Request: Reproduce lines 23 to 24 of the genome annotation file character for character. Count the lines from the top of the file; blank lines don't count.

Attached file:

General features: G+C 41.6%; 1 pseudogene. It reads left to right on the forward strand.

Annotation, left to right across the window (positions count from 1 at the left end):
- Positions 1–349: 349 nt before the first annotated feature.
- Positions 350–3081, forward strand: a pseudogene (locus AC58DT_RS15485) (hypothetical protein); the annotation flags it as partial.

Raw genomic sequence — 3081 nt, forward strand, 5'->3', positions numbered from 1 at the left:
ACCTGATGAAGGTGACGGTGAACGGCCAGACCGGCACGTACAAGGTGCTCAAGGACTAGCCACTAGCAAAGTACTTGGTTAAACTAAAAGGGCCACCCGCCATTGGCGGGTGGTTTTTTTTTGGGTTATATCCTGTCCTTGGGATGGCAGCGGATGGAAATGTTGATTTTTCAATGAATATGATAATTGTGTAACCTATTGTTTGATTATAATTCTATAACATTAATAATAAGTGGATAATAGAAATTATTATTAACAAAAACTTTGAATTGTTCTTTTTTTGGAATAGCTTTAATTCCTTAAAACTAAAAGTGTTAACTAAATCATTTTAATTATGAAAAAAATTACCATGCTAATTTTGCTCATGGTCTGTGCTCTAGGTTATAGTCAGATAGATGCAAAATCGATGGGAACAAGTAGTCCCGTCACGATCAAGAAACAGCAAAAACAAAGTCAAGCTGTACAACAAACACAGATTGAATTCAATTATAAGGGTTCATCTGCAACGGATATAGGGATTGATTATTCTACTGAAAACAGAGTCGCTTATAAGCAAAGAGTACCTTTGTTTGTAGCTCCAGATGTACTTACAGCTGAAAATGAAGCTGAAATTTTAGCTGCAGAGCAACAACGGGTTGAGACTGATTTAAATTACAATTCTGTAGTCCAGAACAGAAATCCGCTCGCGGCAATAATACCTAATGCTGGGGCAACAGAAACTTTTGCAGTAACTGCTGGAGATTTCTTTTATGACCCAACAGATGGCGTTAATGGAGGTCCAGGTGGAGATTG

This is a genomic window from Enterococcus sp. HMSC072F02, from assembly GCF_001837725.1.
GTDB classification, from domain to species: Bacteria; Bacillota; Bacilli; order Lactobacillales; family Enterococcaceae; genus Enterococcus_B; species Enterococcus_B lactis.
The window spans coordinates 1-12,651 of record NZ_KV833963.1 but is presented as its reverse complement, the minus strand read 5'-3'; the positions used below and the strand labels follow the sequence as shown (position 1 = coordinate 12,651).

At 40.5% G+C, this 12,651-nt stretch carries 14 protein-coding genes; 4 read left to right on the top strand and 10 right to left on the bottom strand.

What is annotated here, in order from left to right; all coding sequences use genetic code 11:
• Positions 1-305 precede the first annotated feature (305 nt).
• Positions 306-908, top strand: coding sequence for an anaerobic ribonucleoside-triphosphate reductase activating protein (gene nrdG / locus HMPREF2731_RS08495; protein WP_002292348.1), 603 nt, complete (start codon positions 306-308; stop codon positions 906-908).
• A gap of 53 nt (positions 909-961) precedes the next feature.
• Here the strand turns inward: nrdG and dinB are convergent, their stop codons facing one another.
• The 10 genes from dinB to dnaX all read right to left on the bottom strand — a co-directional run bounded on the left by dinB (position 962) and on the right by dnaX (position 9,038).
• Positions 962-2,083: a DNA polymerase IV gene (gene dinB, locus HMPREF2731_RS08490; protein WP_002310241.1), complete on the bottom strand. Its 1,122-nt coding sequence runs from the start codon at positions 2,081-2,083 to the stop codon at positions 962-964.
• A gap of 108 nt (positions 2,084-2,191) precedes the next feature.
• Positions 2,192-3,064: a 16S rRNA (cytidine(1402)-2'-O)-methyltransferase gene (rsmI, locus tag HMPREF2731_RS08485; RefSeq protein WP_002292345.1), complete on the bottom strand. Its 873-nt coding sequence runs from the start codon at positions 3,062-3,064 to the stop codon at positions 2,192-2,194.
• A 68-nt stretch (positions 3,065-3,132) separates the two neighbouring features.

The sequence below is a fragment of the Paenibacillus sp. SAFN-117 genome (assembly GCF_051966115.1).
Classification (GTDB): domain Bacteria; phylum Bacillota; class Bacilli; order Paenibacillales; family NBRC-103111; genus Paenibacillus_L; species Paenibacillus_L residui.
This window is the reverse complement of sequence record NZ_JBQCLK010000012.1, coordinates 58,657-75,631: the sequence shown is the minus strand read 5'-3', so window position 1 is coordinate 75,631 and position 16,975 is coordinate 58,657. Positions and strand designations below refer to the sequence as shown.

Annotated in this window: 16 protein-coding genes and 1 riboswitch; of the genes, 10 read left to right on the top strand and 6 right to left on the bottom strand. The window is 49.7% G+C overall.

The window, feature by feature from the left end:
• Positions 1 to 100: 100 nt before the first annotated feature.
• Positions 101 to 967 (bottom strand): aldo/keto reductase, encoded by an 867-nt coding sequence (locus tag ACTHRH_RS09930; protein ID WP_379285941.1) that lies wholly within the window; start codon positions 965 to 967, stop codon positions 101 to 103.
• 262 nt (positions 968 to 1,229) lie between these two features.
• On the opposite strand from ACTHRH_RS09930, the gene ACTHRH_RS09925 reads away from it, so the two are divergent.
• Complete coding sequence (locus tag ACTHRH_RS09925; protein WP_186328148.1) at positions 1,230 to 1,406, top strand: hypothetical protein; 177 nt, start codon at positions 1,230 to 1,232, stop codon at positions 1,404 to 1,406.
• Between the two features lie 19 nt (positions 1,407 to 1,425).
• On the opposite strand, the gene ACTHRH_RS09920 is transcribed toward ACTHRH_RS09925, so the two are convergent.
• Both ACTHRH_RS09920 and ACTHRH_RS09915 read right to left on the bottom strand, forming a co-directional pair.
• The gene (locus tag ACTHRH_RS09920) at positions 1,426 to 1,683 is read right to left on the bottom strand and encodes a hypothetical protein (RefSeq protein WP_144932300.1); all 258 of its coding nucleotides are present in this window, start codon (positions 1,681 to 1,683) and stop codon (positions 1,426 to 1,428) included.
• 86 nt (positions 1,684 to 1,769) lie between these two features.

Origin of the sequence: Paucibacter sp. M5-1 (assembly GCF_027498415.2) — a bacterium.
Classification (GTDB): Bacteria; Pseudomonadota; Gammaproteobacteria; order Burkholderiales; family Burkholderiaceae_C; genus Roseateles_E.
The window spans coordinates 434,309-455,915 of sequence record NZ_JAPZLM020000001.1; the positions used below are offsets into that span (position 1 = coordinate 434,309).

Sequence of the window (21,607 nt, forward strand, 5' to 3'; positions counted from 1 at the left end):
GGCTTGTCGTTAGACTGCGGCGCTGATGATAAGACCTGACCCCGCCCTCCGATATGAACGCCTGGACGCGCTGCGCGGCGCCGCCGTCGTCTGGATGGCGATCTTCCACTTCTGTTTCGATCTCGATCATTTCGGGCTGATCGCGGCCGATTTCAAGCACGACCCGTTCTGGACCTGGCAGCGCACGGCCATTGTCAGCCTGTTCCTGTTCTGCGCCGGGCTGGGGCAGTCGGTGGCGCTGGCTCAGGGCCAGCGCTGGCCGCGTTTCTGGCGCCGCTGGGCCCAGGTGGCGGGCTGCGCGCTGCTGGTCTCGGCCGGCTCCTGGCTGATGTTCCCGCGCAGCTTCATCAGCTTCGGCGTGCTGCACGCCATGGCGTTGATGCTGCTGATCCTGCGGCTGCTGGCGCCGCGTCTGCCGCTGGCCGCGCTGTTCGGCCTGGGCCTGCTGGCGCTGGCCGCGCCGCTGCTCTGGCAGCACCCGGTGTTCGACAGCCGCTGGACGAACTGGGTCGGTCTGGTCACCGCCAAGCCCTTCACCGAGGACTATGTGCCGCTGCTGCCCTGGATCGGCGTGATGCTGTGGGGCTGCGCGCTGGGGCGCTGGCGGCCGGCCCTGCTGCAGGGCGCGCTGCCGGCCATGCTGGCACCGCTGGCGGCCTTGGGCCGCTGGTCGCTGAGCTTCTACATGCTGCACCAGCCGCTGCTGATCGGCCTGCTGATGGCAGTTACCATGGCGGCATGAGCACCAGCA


This window is the reverse complement of sequence record NZ_JBQCLK010000012.1, coordinates 58,657-75,631: the sequence shown is the minus strand read 5'-3', so window position 1 is coordinate 75,631 and position 16,975 is coordinate 58,657. Positions and strand designations below refer to the sequence as shown.

Annotated in this window: 16 protein-coding genes and 1 riboswitch; of the genes, 10 read left to right on the top strand and 6 right to left on the bottom strand. The window is 49.7% G+C overall.